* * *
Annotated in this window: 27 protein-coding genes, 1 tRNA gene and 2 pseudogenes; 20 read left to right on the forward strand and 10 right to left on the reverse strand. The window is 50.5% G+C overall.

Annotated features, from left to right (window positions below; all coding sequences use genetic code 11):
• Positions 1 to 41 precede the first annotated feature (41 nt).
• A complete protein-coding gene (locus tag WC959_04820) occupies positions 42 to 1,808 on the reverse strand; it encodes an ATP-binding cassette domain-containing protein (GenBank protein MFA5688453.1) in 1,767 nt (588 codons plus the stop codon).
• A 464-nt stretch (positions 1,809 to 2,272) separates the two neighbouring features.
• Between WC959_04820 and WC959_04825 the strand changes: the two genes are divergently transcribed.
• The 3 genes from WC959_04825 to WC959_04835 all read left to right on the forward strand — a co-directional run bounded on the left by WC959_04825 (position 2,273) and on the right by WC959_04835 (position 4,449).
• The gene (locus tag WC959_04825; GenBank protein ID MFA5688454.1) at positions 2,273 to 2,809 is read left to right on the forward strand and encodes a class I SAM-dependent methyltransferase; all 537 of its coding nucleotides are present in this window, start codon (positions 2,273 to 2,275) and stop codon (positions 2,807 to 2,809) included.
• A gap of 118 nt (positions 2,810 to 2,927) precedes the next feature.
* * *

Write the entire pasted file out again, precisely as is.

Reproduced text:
Annotated in this window: 27 protein-coding genes, 1 tRNA gene and 2 pseudogenes; 20 read left to right on the forward strand and 10 right to left on the reverse strand. The window is 50.5% G+C overall.

Annotated features, from left to right (window positions below; all coding sequences use genetic code 11):
• Positions 1 to 41 precede the first annotated feature (41 nt).
• A complete protein-coding gene (locus tag WC959_04820) occupies positions 42 to 1,808 on the reverse strand; it encodes an ATP-binding cassette domain-containing protein (GenBank protein MFA5688453.1) in 1,767 nt (588 codons plus the stop codon).
• A 464-nt stretch (positions 1,809 to 2,272) separates the two neighbouring features.
• Between WC959_04820 and WC959_04825 the strand changes: the two genes are divergently transcribed.
• The 3 genes from WC959_04825 to WC959_04835 all read left to right on the forward strand — a co-directional run bounded on the left by WC959_04825 (position 2,273) and on the right by WC959_04835 (position 4,449).
• The gene (locus tag WC959_04825; GenBank protein ID MFA5688454.1) at positions 2,273 to 2,809 is read left to right on the forward strand and encodes a class I SAM-dependent methyltransferase; all 537 of its coding nucleotides are present in this window, start codon (positions 2,273 to 2,275) and stop codon (positions 2,807 to 2,809) included.
• A gap of 118 nt (positions 2,810 to 2,927) precedes the next feature.